Borrowing costs

The soaring US dollar is destroying the global economy by driving up borrowing costs and fueling financial market volatility

Advanced economies were not spared either. Last week, the euro hit its lowest level in five years, the Swiss franc weakened to parity with the dollar for the first time since 2019, and the Hong Kong Monetary Authority was forced to to intervene to defend its monetary peg. The yen also recently hit a two-decade low.

“The rapid pace of Fed rate hikes is causing headaches for many other economies…triggering portfolio outflows and currency weakness,” said Tuuli McCully, head of Asia-Pacific economics at the Bank. Scotia.

While the combination of slowing US growth and an expected slower US inflation will ultimately slow the dollar’s ascent – ​​which in turn will reduce the pressure on other central banks to tighten – it may take months to find this new balance.

Currency mismatch

So far at least, traders are hesitant to call a spike in the dollar rally. This partly reflects bets at the end of 2021 that the greenback’s gains would fade as rate hikes were already priced in. These opinions have since been shredded.

According to Clay Lowery, former U.S. Assistant Secretary of the Treasury for International Affairs, developing economies are threatened by a “currency mismatch,” which occurs when governments, corporations, or financial institutions have borrowed in U.S. dollars and lent in their local currency. is now Executive Vice President of the Institute for International Finance.

Global growth will essentially stagnate this year as Europe slips into recession, China slows sharply and financial conditions in the United States tighten significantly, according to the IIF.

Morgan Stanley economists expect growth this year to be half that of 2021.

As rates continue to rise amid continued global volatility — from war in Ukraine to COVID-19 lockdowns in China — it has led investors to rush for safety. Economies with current account deficits are likely to be more volatile.

“The United States has always been a safe haven,” Lowery said. “With the Fed and market rates rising, even more capital could flow into the United States, which could hurt emerging markets.”

Leaving in a weak position

Outflows of $4 billion ($5.8 billion) were recorded from emerging market securities in April, according to the IIF. Emerging market currencies have fallen and emerging Asian bonds have suffered losses of 7% this year, more than the hit suffered in the 2013 crisis.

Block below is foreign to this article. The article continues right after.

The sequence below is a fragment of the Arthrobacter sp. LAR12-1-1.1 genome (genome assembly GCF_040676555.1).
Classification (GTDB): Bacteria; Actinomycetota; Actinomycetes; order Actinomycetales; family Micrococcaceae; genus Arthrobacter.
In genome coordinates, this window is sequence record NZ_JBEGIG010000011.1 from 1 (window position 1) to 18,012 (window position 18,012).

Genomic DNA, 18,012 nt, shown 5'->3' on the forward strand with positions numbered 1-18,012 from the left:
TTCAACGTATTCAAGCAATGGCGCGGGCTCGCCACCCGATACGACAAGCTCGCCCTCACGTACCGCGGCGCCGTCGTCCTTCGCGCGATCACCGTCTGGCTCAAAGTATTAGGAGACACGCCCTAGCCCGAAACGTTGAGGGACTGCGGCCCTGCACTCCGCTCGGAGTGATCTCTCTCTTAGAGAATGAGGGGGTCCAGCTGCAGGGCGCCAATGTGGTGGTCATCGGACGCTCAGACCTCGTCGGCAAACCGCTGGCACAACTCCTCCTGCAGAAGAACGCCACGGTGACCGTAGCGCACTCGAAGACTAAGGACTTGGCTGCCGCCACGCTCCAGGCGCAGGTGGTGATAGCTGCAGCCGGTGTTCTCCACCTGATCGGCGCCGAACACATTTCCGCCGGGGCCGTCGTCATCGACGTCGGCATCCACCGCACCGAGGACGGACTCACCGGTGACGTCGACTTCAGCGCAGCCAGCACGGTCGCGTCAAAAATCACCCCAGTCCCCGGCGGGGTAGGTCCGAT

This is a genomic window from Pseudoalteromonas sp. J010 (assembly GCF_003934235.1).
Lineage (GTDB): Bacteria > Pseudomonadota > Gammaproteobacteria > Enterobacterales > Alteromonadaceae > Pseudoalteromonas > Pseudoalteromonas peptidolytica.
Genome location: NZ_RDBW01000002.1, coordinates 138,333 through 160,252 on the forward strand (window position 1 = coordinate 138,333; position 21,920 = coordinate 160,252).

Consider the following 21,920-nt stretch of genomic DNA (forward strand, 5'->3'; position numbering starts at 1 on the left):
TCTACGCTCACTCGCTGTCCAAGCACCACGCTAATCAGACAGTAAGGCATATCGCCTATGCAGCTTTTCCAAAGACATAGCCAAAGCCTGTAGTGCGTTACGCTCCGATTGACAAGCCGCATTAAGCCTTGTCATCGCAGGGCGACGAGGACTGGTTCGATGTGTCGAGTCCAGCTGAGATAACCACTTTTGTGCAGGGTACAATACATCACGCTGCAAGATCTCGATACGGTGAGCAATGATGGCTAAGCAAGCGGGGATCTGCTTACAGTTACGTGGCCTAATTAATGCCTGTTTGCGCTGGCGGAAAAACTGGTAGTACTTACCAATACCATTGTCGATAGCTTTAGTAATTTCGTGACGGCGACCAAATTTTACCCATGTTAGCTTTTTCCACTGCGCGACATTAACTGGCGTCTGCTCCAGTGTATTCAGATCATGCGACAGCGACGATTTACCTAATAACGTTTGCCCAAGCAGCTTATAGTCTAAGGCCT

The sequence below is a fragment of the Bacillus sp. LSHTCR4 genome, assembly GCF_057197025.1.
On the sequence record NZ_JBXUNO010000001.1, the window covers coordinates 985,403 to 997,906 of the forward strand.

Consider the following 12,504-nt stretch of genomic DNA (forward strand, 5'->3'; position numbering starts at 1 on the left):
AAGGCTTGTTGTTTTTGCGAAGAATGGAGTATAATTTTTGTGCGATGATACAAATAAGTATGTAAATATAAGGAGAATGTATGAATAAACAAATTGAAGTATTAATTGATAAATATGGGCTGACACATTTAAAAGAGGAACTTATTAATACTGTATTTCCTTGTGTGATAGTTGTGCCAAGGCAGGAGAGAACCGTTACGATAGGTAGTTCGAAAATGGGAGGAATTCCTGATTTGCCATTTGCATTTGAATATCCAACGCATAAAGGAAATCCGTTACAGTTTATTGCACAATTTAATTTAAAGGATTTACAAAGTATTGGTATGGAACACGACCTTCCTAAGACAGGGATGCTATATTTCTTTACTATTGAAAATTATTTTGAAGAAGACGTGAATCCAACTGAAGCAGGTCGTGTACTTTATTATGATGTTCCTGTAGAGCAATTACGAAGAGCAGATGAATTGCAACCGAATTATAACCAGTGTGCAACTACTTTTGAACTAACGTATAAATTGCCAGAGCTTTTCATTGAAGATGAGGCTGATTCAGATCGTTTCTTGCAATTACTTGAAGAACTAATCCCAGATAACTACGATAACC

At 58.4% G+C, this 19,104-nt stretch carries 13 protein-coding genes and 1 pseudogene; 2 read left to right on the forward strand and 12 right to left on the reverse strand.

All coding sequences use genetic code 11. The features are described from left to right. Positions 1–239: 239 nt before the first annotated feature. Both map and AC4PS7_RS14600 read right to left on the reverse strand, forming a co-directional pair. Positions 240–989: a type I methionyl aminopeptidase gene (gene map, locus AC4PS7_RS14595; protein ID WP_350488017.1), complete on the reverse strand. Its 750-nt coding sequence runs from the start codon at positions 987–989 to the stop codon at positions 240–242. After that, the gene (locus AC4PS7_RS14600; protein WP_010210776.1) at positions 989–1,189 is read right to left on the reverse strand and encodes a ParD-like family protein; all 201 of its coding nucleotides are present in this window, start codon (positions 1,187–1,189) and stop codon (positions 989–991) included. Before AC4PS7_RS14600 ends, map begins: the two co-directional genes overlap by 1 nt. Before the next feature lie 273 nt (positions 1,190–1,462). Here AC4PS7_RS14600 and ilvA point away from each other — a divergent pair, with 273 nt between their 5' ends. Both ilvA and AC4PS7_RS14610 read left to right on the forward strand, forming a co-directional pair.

“The tightening of US monetary policy will have significant spillovers to the rest of the world,” said Rob Subbaraman, head of global markets research at Nomura Holdings.

“The real boost is that most economies outside of the United States are starting in a weaker position than the United States itself.”

Many manufacturers say the high costs they face mean they don’t get much dividend from weaker currencies.

Toyota forecast a 20% drop in operating profit for the current fiscal year despite robust annual car sales, citing an unprecedented rise in logistics and raw material costs. He said he doesn’t expect the weakened yen to provide a major boost.

The Chinese yuan fell as record inflows of capital withdrew from the country’s financial markets. For now, it remains shielded from the broader dollar effect as low inflation in the country allows authorities to focus on supporting growth.

But this creates a new source of fragility for developing countries accustomed to a strong yuan providing an anchor for their markets.

“The renminbi’s recent abrupt change in trend has more to do with China’s deteriorating economic outlook than with Fed policy,” said Alvin Tan, strategist at Royal Bank of Canada in Singapore.

“But it definitely broke the shield insulating Asian currencies from the rising dollar and precipitated the rapid weakening of Asian currencies as a group over the past month.”

In advanced economies, weakening currencies have created a “tricky political dilemma” for the Bank of Japan, the European Central Bank and the Bank of England, wrote Dario Perkins, chief European economist at TS Lombard in London, in a recent note.

Francois Villeroy de Galhau, a member of the ECB’s Governing Council, noted this month that “too weak a euro would run counter to our objective of price stability”.

“While domestic overheating is primarily a US phenomenon, weaker exchange rates are adding to pressures on imported prices, keeping inflation well above central bank targets of 2%,” Mr. Perkins.

“Monetary tightening could alleviate this problem, but at the cost of further domestic economic difficulties.”